Dr. DeAngelo is a medical anthropologist with training in sensory ethnography. Her area of focus is on landmine detection industries in Cambodia, especially those that work with animal detection aids. She is dedicated to engaged studies and has conducted research in diverse fields from public mental health disparities to international policy.
She also produces public humanities exhibitions where she troubles the boundary between art and anthropology. These pieces have been shown in a wide variety of places from academic conferences, art galleries, to experimental public-facing exhibitions. She is currently a postdoctoral fellow at the Institute for Genocide and Mass Atrocity Prevention at Binghamton University, New York, a Wilson Center China Fellow, and is a member of the policy-scholar team at the Mansfield-Luce Asia Foundation. She is Co-Editor-in-Chief of the journal, Visual Anthropology Review. She is an incoming assistant professor of sociocultural anthropology at the University of Oklahoma.
HeroRATS Who Rebuild Relations in Cambodia
Last year a 5-year-old rat became the first rodent to receive a gold medal award for “life-saving bravery and devotion to duty.” How did a rat, associated with disease, sewage, and trash, become a viral story that changed minds overnight?
Born in Tanzania, Magawa, like other specially trained African giant pouched rats, detects deadly ordnances buried in Cambodia. In the minefield, a rat is connected to two deminers who walk on cleared corridors with the contaminated area between them. The deminers step down the field in unison as the rat sniffs for mines, scratching twice when she smells TNT. Then the deminers map the location and reward the animal with a delicious banana.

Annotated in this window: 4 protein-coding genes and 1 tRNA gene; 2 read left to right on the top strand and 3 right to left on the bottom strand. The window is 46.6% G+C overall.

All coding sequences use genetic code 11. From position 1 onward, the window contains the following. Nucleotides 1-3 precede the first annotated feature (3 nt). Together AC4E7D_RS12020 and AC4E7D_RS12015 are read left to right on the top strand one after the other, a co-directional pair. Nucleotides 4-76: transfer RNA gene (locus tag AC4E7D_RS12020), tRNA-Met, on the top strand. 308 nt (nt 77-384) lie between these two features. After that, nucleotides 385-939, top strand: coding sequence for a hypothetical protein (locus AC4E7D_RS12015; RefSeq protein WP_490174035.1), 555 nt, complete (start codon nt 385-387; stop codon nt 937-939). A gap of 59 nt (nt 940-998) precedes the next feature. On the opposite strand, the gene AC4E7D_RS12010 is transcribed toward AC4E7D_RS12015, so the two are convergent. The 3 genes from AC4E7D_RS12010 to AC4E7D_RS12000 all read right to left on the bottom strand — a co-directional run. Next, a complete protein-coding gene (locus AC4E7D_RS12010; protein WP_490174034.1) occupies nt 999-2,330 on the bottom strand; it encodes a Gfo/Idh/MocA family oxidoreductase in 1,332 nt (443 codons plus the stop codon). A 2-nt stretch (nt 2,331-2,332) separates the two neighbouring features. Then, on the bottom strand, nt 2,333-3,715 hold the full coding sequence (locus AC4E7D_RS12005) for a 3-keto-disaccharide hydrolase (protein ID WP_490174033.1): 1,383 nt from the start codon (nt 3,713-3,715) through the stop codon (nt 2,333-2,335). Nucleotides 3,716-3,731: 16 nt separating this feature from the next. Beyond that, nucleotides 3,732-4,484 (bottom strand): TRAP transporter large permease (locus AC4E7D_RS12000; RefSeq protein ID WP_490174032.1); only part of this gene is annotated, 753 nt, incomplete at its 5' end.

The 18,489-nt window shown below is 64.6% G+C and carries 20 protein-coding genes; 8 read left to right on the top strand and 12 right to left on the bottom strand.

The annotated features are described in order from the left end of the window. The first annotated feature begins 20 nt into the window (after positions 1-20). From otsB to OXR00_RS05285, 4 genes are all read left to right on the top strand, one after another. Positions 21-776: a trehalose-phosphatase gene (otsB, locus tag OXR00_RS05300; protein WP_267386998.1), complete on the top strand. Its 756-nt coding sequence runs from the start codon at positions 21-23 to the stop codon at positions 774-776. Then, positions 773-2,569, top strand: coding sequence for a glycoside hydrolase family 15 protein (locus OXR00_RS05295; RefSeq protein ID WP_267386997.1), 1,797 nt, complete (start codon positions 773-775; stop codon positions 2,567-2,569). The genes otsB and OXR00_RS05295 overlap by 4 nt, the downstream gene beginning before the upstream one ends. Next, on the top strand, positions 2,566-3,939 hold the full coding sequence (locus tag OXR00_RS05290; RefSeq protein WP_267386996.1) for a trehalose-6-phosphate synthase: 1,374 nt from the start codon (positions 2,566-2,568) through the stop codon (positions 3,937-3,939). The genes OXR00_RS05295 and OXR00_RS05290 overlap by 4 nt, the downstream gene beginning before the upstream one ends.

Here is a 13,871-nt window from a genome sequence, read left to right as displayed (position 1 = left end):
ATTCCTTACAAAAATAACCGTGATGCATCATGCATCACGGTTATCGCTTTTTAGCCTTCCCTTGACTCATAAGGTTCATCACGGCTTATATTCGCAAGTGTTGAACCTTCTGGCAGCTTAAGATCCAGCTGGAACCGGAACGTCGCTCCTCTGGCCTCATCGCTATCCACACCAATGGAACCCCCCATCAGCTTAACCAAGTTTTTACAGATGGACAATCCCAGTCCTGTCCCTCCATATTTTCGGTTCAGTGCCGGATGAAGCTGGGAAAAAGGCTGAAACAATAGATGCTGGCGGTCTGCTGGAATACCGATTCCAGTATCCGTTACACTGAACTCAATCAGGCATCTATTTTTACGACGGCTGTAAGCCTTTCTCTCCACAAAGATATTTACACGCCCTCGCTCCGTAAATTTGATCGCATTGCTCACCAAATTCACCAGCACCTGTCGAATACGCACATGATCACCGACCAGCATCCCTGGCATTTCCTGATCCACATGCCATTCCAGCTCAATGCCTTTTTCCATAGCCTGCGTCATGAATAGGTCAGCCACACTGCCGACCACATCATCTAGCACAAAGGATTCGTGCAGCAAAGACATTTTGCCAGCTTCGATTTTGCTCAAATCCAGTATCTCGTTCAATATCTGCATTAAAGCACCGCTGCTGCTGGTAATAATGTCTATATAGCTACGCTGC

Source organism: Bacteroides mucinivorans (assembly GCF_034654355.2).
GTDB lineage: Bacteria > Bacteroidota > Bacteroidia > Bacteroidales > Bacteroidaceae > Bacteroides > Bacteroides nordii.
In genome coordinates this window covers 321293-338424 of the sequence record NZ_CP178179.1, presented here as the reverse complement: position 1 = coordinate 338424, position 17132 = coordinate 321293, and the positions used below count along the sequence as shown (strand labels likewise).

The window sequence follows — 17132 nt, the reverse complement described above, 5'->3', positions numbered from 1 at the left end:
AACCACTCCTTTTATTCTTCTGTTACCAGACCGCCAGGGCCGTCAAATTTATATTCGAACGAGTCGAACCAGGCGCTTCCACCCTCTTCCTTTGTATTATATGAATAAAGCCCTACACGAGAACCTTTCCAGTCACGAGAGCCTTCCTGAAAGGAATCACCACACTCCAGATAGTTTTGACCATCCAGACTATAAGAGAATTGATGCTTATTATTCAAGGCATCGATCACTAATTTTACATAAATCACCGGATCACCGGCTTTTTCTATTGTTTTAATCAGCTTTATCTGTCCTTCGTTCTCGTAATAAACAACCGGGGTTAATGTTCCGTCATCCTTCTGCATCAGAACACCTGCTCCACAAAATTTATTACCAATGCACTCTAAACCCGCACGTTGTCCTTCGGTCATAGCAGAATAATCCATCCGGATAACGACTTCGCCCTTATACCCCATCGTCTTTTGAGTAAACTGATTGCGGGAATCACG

Cambodia’s millions of landmines make it the country with the highest population of amputees in the world with about 100 explosive accidents per year.
After mass atrocities, states lose legitimacy. And so Cambodian villagers tend to distrust state-run operations, even landmine clearance. Demining offers real opportunities for states to rebuild legitimacy. But I heard from villagers who didn’t think that their land would be returned to them when the landmines were cleared and that deminers were no different than soldiers.
Here’s where Magawa comes in. Rats don’t fit in with the military aesthetic of demining. The image of a soldier cradling a rat in his arms undermines the kind of villainous characterization of deminers. When villagers first saw rats like Magawa, they were puzzled, but the rat humanized deminers in a way that demilitarized them.
Magawa has located an impressive 39 landmines and 28 unexploded munitions in four years. That’s more than 20 football fields, saving tens of thousands and, in the process, rehabilitating relations after war.